The man had supplied himself with cannabis for a long time in order to alleviate his unbearable knee and back pain after many operations. He also wanted to fight extreme sleep problems with joints. The defendant now explained this in the trial before the lay judge’s court in Starnberg. In November 2019, the police discovered a rearing facility and plantation with 48 hemp plants and around 600 grams of cannabis in the apartment of the craftsman from the district. Now the 41-year-old man, who has a previous conviction for drug cultivation and other crimes, had to answer for the unauthorized possession of narcotic drugs in no small amount. He was sentenced to 18 months suspended prison sentence – with the condition that he should do 120 hours of community service, which would not have to be done until November next year.
With this long period of time, Judge Christine Conrad takes into account the poor health of the man, whose long history of suffering she described as credible at the hearing. However, he took the wrong path of growing and harvesting cannabis instead of applying for a prescription for medicinal cannabis, the judge said. However, she admitted that there are still high hurdles and requirements for such patients to obtain a cannabis prescription, even if the strongest painkillers would no longer help – as in this case.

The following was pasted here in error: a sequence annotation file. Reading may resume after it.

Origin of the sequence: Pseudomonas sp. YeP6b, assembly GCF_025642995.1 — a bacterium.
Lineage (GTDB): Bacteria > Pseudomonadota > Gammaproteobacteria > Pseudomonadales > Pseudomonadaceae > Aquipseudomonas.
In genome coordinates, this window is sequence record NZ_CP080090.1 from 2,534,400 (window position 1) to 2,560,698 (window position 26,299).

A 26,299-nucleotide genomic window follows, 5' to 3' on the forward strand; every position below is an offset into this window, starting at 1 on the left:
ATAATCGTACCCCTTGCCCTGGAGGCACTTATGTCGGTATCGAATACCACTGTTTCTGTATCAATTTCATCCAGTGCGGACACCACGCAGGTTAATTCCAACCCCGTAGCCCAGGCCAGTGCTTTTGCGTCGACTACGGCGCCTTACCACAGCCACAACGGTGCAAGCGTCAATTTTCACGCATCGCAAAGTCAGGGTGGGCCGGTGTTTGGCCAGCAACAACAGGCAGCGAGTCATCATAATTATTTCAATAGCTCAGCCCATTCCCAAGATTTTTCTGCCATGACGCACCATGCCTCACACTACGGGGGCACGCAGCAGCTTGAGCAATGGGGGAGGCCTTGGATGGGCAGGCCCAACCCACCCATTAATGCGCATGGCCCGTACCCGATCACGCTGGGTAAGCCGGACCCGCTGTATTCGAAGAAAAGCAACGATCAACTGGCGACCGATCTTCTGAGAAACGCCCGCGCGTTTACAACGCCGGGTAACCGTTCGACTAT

The craftsman, who can hardly do his job any more, has now submitted another application for a prescription of medicinal cannabis, which the health insurance company has so far denied him despite certificates. “I hope to soon no longer be seen as a criminal but as the sick person I am,” said the confessed defendant. He said he used to smoke one to four joints a day to be able to endure his extreme pain.
The defense attorney emphasized that her client had grown the hemp exclusively for their own consumption. The defendant had tried again and again to obtain cannabis on prescription, but “most doctors kept their hands off it,” the lawyer regretted. She pleaded for a fine of a maximum of 180 daily rates of 15 euros each. From their point of view, a suspended sentence of less than six months is otherwise acceptable in this matter.
For the prosecutor, both options were out of the question: She demanded a prison sentence of two years and nine months because the accused had not been impressed by previous suspended sentences for drug cultivation. But the court gave the 41-year-old one last chance. Because his family circumstances have also changed positively, the judge found.